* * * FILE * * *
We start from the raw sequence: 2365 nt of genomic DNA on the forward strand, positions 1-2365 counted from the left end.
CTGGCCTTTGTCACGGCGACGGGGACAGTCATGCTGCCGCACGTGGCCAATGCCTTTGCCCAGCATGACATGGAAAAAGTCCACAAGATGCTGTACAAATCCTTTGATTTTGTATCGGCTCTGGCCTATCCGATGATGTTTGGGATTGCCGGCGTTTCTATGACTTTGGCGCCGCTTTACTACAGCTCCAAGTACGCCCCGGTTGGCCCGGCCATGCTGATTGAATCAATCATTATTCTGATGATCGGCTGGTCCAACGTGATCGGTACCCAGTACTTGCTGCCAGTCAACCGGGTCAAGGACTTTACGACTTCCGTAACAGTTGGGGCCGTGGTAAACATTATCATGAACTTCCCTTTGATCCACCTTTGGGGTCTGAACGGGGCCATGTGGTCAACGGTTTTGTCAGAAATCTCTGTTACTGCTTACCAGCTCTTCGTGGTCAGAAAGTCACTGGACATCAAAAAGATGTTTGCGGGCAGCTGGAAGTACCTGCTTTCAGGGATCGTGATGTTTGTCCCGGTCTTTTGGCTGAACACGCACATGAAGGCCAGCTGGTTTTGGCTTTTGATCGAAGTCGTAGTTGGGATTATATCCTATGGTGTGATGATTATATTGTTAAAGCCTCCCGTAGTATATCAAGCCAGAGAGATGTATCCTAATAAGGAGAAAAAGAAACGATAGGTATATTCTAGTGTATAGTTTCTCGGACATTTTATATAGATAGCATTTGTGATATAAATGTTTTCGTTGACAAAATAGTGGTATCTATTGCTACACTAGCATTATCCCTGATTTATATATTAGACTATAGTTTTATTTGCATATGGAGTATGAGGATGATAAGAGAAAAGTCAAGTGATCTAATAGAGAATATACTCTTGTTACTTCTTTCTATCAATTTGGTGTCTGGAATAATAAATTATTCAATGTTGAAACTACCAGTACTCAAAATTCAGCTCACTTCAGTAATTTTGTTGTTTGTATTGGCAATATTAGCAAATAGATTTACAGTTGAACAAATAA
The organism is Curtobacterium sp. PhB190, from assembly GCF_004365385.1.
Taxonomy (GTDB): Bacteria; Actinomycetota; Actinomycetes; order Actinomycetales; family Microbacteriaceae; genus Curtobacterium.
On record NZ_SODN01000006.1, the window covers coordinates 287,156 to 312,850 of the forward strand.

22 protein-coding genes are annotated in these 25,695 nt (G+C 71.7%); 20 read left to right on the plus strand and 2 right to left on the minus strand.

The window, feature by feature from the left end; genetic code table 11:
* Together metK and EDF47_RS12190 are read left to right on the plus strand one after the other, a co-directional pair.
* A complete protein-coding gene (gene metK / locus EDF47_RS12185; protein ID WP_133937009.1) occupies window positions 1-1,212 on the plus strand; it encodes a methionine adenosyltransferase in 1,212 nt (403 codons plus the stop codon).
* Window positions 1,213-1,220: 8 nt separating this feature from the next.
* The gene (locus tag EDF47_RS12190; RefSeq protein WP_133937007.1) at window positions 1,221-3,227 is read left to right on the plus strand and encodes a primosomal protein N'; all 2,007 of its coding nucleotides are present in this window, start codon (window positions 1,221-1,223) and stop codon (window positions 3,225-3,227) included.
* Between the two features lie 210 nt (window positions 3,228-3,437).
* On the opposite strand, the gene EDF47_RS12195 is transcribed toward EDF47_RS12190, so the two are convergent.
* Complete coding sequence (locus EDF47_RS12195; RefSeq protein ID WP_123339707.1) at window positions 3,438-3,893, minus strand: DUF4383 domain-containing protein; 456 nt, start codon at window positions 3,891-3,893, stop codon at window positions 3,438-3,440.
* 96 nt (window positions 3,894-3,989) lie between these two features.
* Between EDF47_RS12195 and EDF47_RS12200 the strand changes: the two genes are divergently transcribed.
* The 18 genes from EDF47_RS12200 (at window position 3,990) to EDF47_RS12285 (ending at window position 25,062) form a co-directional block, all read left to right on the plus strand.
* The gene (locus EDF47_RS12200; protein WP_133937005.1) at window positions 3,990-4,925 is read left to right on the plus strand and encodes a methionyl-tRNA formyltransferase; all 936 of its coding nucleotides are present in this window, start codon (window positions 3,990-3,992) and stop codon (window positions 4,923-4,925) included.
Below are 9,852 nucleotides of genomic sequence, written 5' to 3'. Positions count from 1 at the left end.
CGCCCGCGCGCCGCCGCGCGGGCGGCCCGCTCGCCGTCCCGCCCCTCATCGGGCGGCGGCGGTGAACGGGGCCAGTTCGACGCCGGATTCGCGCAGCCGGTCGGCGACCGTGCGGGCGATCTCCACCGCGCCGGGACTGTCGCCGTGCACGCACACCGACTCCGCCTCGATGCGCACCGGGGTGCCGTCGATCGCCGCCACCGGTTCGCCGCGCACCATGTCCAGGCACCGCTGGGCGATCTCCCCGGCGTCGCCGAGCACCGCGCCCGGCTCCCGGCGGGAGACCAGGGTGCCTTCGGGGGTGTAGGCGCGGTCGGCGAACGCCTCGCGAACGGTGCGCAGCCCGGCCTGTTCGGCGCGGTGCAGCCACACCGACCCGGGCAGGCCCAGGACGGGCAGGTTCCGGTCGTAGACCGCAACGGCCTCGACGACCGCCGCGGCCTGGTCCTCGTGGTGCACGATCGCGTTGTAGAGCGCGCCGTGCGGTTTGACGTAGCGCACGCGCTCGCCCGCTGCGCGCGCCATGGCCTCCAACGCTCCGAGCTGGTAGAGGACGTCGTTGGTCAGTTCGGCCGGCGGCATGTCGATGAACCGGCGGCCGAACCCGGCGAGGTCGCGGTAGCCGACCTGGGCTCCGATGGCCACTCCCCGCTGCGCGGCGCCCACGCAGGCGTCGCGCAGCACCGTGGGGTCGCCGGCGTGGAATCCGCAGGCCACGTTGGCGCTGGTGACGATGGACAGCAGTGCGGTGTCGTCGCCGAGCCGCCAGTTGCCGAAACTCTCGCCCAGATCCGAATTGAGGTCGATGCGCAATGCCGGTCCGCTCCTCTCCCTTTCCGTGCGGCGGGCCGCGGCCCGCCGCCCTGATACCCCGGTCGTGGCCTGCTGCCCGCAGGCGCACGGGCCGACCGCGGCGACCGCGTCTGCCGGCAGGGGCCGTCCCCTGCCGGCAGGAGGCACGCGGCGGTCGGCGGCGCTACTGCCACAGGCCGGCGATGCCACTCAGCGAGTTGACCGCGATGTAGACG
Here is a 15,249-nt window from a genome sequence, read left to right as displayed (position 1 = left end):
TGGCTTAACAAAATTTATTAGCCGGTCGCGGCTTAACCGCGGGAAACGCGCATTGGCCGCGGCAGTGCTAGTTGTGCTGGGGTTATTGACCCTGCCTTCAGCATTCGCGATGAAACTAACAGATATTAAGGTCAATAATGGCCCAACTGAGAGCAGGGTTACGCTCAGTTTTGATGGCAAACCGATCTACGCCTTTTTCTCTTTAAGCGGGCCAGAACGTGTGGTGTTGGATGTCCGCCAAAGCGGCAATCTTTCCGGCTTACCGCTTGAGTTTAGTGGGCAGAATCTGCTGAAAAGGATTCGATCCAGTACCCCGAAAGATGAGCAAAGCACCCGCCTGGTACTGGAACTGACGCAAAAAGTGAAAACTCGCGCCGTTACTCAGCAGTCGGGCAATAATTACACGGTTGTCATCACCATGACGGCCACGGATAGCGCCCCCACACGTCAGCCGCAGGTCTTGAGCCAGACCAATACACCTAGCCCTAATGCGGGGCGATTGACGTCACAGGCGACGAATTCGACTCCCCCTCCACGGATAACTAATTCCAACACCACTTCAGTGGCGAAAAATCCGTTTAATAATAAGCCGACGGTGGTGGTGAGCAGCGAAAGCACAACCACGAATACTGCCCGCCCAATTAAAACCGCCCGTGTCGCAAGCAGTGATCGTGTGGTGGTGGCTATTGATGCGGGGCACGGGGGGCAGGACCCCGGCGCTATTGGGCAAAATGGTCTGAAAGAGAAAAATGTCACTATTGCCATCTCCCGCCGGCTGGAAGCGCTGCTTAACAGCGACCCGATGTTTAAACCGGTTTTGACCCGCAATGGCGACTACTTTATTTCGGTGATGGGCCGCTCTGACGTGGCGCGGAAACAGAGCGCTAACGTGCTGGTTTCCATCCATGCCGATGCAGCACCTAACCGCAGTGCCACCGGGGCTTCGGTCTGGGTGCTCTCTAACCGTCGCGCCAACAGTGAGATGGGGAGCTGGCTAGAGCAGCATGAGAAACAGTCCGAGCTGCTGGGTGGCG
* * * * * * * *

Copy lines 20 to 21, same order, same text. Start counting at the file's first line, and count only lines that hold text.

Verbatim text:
CGCCCGCGCGCCGCCGCGCGGGCGGCCCGCTCGCCGTCCCGCCCCTCATCGGGCGGCGGCGGTGAACGGGGCCAGTTCGACGCCGGATTCGCGCAGCCGGTCGGCGACCGTGCGGGCGATCTCCACCGCGCCGGGACTGTCGCCGTGCACGCACACCGACTCCGCCTCGATGCGCACCGGGGTGCCGTCGATCGCCGCCACCGGTTCGCCGCGCACCATGTCCAGGCACCGCTGGGCGATCTCCCCGGCGTCGCCGAGCACCGCGCCCGGCTCCCGGCGGGAGACCAGGGTGCCTTCGGGGGTGTAGGCGCGGTCGGCGAACGCCTCGCGAACGGTGCGCAGCCCGGCCTGTTCGGCGCGGTGCAGCCACACCGACCCGGGCAGGCCCAGGACGGGCAGGTTCCGGTCGTAGACCGCAACGGCCTCGACGACCGCCGCGGCCTGGTCCTCGTGGTGCACGATCGCGTTGTAGAGCGCGCCGTGCGGTTTGACGTAGCGCACGCGCTCGCCCGCTGCGCGCGCCATGGCCTCCAACGCTCCGAGCTGGTAGAGGACGTCGTTGGTCAGTTCGGCCGGCGGCATGTCGATGAACCGGCGGCCGAACCCGGCGAGGTCGCGGTAGCCGACCTGGGCTCCGATGGCCACTCCCCGCTGCGCGGCGCCCACGCAGGCGTCGCGCAGCACCGTGGGGTCGCCGGCGTGGAATCCGCAGGCCACGTTGGCGCTGGTGACGATGGACAGCAGTGCGGTGTCGTCGCCGAGCCGCCAGTTGCCGAAACTCTCGCCCAGATCCGAATTGAGGTCGATGCGCAATGCCGGTCCGCTCCTCTCCCTTTCCGTGCGGCGGGCCGCGGCCCGCCGCCCTGATACCCCGGTCGTGGCCTGCTGCCCGCAGGCGCACGGGCCGACCGCGGCGACCGCGTCTGCCGGCAGGGGCCGTCCCCTGCCGGCAGGAGGCACGCGGCGGTCGGCGGCGCTACTGCCACAGGCCGGCGATGCCACTCAGCGAGTTGACCGCGATGTAGACG
Here is a 15,249-nt window from a genome sequence, read left to right as displayed (position 1 = left end):